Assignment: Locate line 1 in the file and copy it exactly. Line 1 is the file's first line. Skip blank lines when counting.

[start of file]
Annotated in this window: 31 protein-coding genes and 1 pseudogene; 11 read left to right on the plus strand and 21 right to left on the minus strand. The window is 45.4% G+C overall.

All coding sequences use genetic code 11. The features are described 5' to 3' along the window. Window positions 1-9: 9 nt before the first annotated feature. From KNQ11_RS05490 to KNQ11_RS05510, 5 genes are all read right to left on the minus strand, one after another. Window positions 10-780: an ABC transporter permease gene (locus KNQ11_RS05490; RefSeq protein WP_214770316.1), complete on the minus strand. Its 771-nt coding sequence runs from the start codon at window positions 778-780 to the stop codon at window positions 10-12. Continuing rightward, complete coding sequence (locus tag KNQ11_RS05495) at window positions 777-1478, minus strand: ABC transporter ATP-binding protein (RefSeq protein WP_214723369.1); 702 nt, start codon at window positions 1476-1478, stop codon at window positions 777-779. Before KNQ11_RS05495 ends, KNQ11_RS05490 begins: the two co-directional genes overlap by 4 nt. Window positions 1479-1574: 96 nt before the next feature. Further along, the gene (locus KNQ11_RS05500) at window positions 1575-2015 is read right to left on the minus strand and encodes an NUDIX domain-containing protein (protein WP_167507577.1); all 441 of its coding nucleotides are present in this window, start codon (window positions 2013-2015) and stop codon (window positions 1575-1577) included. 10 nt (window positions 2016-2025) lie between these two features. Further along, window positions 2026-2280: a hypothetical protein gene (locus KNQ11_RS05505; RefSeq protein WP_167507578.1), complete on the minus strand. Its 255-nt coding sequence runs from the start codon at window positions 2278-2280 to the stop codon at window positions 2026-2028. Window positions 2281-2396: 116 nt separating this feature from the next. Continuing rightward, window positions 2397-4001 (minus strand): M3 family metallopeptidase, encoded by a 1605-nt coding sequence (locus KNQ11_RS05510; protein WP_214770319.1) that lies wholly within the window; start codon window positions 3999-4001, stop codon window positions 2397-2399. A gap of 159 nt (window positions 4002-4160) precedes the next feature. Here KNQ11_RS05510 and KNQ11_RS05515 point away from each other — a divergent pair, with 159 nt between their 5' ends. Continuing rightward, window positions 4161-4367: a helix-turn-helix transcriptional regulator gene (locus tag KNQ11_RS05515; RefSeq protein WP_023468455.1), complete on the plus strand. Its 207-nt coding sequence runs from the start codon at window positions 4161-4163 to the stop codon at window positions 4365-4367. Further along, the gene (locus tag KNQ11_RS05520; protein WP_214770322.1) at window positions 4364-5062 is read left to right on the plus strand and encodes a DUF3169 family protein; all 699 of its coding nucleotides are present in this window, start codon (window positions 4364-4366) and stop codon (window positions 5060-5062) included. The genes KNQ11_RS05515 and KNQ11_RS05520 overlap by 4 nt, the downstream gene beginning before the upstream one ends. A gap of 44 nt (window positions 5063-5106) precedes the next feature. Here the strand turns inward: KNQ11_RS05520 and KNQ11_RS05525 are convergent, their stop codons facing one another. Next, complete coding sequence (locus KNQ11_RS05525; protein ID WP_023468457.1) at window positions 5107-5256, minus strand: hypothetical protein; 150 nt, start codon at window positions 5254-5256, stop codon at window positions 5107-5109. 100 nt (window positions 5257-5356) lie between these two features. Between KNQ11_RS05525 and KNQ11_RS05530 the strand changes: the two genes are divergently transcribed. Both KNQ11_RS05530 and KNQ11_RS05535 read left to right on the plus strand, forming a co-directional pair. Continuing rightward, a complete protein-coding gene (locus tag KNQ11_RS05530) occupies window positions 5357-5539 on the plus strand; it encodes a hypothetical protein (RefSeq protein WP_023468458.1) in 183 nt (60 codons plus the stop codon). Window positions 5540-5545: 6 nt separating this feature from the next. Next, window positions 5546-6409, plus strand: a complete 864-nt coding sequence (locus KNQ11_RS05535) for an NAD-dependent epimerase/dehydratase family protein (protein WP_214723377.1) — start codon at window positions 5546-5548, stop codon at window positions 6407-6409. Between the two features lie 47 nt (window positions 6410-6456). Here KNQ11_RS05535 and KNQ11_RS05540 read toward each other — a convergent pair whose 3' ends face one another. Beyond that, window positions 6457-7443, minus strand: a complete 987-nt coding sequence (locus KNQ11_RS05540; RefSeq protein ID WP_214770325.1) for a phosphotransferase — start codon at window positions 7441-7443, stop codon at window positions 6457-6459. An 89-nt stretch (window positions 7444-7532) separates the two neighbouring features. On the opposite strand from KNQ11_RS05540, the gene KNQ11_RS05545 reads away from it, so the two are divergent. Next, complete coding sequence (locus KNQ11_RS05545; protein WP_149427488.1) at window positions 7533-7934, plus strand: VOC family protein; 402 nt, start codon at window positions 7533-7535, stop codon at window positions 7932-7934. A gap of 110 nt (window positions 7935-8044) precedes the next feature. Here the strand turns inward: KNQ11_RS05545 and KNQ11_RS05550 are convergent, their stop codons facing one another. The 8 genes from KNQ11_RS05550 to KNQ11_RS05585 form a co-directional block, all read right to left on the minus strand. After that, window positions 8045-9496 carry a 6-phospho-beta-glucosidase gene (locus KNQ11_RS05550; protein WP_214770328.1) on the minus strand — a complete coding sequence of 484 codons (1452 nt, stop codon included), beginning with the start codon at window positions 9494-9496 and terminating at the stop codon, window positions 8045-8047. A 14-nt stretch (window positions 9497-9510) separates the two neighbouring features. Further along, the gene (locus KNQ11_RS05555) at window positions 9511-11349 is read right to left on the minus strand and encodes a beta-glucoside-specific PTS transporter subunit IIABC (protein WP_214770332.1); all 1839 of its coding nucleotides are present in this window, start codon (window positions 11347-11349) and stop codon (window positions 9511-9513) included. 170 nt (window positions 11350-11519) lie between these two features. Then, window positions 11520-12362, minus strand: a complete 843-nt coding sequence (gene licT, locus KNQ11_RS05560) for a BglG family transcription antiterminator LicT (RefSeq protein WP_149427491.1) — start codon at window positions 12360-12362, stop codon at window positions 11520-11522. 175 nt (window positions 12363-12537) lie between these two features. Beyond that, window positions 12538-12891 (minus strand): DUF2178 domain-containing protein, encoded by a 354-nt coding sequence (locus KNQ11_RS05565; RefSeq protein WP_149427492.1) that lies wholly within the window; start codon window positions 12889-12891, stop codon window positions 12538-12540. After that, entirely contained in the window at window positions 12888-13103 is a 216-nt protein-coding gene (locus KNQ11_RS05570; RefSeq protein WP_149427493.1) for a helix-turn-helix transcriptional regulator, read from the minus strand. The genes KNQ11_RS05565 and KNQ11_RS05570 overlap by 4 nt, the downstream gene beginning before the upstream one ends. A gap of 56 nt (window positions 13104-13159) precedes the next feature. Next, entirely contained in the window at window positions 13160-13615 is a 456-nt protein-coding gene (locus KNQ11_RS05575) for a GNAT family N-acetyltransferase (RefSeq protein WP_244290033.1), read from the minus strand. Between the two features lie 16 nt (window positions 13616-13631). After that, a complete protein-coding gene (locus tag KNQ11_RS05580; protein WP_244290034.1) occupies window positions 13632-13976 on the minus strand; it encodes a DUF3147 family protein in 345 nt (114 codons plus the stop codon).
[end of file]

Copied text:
Annotated in this window: 31 protein-coding genes and 1 pseudogene; 11 read left to right on the plus strand and 21 right to left on the minus strand. The window is 45.4% G+C overall.